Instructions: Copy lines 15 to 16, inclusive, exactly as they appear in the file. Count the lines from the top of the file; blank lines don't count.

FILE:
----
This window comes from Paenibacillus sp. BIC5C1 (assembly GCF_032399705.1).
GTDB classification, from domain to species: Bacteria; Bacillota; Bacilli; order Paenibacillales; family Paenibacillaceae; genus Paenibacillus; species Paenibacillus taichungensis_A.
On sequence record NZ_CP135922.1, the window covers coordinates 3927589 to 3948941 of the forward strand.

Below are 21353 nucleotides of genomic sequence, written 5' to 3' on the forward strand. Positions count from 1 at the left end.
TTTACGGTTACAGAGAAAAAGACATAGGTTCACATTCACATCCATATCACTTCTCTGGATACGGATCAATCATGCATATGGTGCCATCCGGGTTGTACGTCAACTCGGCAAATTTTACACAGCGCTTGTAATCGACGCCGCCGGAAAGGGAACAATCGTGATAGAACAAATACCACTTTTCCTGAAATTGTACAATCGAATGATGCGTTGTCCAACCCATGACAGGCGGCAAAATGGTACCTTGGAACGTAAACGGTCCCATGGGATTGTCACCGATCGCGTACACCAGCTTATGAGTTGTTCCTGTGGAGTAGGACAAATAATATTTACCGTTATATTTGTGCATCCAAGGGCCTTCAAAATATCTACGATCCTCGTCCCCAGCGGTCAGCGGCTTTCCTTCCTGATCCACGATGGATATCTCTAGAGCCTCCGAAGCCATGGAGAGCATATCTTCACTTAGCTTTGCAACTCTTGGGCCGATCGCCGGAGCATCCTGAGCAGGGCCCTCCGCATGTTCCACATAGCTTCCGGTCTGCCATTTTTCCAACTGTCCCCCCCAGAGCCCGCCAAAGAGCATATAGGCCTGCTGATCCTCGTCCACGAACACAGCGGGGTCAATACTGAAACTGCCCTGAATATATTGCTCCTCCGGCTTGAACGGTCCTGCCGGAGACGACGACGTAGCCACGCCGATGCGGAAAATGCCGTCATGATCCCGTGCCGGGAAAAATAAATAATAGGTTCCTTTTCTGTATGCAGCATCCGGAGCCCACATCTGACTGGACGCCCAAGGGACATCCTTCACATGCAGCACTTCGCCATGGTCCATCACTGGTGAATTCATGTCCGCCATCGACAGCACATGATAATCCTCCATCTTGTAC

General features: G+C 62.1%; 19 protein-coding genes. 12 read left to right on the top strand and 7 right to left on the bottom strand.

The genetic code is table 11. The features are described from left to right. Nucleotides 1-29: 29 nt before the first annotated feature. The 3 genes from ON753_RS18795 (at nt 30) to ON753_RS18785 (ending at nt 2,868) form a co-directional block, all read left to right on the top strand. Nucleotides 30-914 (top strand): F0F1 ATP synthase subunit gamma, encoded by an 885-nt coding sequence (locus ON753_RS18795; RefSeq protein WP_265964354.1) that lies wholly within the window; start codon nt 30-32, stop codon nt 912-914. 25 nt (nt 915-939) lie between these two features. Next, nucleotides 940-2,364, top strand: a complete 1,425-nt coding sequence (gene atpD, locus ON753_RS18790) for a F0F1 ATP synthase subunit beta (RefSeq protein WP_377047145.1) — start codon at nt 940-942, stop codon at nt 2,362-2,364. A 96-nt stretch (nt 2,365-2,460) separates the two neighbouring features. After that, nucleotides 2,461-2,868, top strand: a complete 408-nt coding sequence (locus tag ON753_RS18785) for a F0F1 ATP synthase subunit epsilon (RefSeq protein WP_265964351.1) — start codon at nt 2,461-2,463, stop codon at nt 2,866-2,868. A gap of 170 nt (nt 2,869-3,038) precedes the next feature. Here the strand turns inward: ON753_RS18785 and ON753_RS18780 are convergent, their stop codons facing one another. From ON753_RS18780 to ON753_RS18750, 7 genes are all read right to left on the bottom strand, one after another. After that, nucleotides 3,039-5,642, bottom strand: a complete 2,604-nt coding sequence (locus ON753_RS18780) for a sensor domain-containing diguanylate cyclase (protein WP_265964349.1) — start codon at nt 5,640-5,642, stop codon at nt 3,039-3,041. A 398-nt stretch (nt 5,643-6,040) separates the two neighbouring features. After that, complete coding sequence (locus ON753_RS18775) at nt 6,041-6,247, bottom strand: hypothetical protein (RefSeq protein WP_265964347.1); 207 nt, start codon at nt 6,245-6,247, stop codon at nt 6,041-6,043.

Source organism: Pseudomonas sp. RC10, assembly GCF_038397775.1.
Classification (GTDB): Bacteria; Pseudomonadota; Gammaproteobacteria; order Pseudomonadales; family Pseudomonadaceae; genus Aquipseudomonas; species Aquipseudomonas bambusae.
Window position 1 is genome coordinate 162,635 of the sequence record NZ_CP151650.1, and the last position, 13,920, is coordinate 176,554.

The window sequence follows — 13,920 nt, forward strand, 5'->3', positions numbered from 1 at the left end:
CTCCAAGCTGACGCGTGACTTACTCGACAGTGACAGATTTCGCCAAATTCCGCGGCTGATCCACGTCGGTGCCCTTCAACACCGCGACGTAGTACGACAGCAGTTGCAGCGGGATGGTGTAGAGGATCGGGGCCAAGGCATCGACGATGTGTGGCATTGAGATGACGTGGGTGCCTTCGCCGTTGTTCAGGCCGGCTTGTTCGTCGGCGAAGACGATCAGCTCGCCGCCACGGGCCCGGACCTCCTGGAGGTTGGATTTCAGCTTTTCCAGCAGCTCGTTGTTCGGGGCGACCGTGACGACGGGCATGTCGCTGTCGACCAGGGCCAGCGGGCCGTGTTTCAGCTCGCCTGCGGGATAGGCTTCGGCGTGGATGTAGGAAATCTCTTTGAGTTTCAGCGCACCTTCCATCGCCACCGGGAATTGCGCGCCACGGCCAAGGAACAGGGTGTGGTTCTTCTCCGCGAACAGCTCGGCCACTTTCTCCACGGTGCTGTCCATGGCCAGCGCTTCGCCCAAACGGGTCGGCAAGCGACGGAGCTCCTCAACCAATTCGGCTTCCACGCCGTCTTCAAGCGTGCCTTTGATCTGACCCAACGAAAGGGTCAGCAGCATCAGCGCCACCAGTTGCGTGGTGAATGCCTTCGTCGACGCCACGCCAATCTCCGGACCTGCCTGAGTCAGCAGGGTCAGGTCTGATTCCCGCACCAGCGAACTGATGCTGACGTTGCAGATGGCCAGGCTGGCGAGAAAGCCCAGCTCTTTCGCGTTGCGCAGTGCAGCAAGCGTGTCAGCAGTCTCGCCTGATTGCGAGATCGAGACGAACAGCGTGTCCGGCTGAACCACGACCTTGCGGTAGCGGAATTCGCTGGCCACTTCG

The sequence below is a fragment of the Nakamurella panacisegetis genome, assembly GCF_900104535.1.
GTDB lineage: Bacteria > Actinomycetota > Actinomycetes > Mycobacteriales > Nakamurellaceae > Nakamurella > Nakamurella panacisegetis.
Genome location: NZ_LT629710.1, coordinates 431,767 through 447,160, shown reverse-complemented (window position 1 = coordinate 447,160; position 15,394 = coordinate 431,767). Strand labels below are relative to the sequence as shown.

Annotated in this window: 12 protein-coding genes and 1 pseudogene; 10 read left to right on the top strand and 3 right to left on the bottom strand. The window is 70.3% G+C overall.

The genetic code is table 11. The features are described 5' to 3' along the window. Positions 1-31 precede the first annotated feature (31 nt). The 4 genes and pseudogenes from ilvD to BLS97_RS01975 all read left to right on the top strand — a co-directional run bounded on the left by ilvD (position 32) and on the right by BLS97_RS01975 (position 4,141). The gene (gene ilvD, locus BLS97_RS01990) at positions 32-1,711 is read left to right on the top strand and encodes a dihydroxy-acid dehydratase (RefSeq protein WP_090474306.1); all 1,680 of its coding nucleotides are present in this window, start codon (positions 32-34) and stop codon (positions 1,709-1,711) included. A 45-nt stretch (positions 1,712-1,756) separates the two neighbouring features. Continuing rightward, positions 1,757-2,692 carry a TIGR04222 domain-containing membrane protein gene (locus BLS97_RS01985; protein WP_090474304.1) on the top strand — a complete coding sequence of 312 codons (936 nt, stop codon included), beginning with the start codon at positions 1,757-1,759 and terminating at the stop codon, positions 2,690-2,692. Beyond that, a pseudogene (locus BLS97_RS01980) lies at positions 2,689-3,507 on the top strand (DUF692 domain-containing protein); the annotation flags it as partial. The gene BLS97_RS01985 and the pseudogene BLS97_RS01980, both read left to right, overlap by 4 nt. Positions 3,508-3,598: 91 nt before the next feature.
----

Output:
Genome location: NZ_LT629710.1, coordinates 431,767 through 447,160, shown reverse-complemented (window position 1 = coordinate 447,160; position 15,394 = coordinate 431,767). Strand labels below are relative to the sequence as shown.

Annotated in this window: 12 protein-coding genes and 1 pseudogene; 10 read left to right on the top strand and 3 right to left on the bottom strand. The window is 70.3% G+C overall.